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Oct 17, 2007



I was recently speaking to an old colleague of mine, magna cum laude in engineering back at our college, about how to navigate this increasingly scary US economy for a highly-trained professional. His advice: "Get some tapes or take a course and learn German, super-fast. And/or French or Dutch if you're so inclined. You're gonna need it soon to get an actual, salaried job in the Eurozone." Looks like the UK, Australia and of course Canada are being dragged down right along with the USA, having hitched their banks to ours-- Britain just had a bank run, right out of a 1929 serial.

Crazy, but he has a point, a half-dozen old colleagues have picked up stakes, done the full emigration thing and now living in Europe. Belgium/Netherlands I guess are popular for those with some Dutch or French skills but Germany's again becoming the world's egghead capital I guess. I'm starting to think he has a point, heck I'd be overjoyed to actually get a paycheck in Euros for my research job, and not have to be worry about being laid off after it's outsourced to India. I always thought German was a real bruiser to learn, but maybe not according to my friend. For my own sake, I hope it's not too tough, I could see myself getting set up there some years down the road!


The dollar is being driven down intentionally to counter at least China and probably India as well. Our currency being overvalued has really hurt our exports and internal manufacturing. Its tough to compete when the Chinese have been artificially suppressing their currency for so long now, specifically to build exports. A lot of people in manufacturing here really see the trade imbalance as the biggest economic problem, and since we can't get the Chinese to play nice, its only fair that we do what we have to to survive.

Americans aren't as dumb or as unemployed as the world thinks we are. Aside from a few thousand criminally negligent home loan agents, we're doing pretty well.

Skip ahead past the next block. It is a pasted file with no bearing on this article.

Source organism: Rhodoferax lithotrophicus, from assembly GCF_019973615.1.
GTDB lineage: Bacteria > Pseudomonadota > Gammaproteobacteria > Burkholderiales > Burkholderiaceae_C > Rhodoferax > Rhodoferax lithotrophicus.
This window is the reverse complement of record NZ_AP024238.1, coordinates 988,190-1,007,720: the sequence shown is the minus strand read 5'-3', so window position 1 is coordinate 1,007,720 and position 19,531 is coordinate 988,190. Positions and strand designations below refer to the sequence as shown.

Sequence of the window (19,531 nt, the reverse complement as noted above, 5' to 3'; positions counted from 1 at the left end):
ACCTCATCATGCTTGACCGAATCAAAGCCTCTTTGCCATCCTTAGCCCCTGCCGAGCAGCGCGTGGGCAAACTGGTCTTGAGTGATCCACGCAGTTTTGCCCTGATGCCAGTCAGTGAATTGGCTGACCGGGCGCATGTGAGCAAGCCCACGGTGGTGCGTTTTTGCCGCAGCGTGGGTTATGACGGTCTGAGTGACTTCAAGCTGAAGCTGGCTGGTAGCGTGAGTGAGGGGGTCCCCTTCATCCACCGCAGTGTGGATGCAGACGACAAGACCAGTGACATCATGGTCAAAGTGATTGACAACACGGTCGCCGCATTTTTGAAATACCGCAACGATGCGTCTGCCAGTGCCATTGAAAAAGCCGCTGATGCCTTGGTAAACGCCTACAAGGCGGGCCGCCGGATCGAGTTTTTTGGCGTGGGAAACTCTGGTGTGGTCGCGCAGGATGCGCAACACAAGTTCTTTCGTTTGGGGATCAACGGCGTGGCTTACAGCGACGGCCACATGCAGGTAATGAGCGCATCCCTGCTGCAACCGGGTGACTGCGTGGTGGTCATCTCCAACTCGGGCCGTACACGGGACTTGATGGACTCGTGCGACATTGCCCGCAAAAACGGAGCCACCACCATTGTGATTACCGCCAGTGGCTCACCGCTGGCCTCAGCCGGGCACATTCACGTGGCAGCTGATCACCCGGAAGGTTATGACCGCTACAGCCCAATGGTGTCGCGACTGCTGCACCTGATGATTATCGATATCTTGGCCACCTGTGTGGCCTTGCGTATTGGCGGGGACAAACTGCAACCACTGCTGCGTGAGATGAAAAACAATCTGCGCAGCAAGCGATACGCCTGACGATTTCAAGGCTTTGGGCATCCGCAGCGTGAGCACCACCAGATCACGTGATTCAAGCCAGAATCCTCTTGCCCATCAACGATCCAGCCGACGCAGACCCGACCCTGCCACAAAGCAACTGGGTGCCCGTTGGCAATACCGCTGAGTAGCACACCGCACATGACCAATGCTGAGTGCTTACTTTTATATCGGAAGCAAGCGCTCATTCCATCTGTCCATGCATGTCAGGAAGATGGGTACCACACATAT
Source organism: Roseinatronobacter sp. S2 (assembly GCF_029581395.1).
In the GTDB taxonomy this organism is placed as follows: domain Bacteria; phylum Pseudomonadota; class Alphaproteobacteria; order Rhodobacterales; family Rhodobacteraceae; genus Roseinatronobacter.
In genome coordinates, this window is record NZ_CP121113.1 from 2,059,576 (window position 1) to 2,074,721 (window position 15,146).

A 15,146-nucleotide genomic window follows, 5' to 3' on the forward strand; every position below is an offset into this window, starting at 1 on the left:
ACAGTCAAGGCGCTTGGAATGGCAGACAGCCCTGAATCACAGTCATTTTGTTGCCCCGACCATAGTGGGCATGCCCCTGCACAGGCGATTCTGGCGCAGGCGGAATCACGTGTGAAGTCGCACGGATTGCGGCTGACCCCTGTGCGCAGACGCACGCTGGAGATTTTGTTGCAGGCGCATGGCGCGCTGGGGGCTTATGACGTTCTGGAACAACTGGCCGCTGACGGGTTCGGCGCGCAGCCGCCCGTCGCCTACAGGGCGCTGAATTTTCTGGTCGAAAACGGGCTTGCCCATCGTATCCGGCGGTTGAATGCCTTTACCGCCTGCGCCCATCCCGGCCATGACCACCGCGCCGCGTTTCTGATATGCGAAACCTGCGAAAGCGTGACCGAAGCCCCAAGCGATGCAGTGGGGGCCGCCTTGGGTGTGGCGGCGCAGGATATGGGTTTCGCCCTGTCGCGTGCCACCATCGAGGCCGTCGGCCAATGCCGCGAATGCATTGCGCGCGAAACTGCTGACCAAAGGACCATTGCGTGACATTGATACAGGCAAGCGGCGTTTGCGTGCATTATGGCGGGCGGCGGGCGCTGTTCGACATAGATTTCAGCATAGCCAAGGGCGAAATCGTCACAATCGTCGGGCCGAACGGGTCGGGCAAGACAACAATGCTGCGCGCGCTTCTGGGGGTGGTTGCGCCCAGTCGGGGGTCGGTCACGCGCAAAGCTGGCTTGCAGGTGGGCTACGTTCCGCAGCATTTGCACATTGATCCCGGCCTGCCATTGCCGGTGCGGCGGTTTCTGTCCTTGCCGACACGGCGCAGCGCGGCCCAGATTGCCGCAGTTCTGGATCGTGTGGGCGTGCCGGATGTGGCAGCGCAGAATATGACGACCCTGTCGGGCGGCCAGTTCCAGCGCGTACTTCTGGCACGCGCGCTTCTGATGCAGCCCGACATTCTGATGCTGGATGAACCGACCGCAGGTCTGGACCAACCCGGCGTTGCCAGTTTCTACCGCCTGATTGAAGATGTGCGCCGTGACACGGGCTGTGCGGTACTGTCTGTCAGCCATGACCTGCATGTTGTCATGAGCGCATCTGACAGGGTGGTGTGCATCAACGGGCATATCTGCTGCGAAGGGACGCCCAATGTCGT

US by and large doesn't need Europe. It does need China. Weak US dollar is Europe's problem, not ours.

Deelip Menezes

<< Weak US dollar is Europe's problem, not ours>>

It is India's and China's problem as well, since we typically bill in USD.

Stefan Boeykens

As a Belgian citizen, we use the Euro everyday. Strange when you compare prices, though... Some companies price their products $1=€1 (1 dollar = 1 euro). We are the ones that should be complaining...

When I compare the price of my CAD software (ArchiCAD), the difference is even larger, since they charge more euro's than dollars...
US price = $4250
European price = EUR 6250 or so... (+ 21% taxes), I heard it is about EUR 7000 in Germany.

Is that fair?

The expensive EURO is giving problems for the European community. Export and investments are diminishing. It does make it cheaper to buy US goods, but then we are stimulating the US economy at the cost of our own economy... E.g. it is cheaper to order a book on Amazon.us and have it sent to Belgium than it is to buy it in a local shop.


Actually Canada's banking system passed the IMF tests with flying colors. Australia is also on solid ground, especially because of its ties to Asia, Oz does not have the kind of foreign debt that the US and UK have, the UK is even more in the red than the USA. There is a definite trend going on, wealth is moving from the US and UK to Continental Europe and Asia.

Mike Turner

The weak US Dollar is the result of one of the best "scams" ever pulled off in the modern world, i.e. the Federal Reserve System. If you want to get educated, point your search engine toward "The US Federal Reserve System" and/or "Fabian Socialism".

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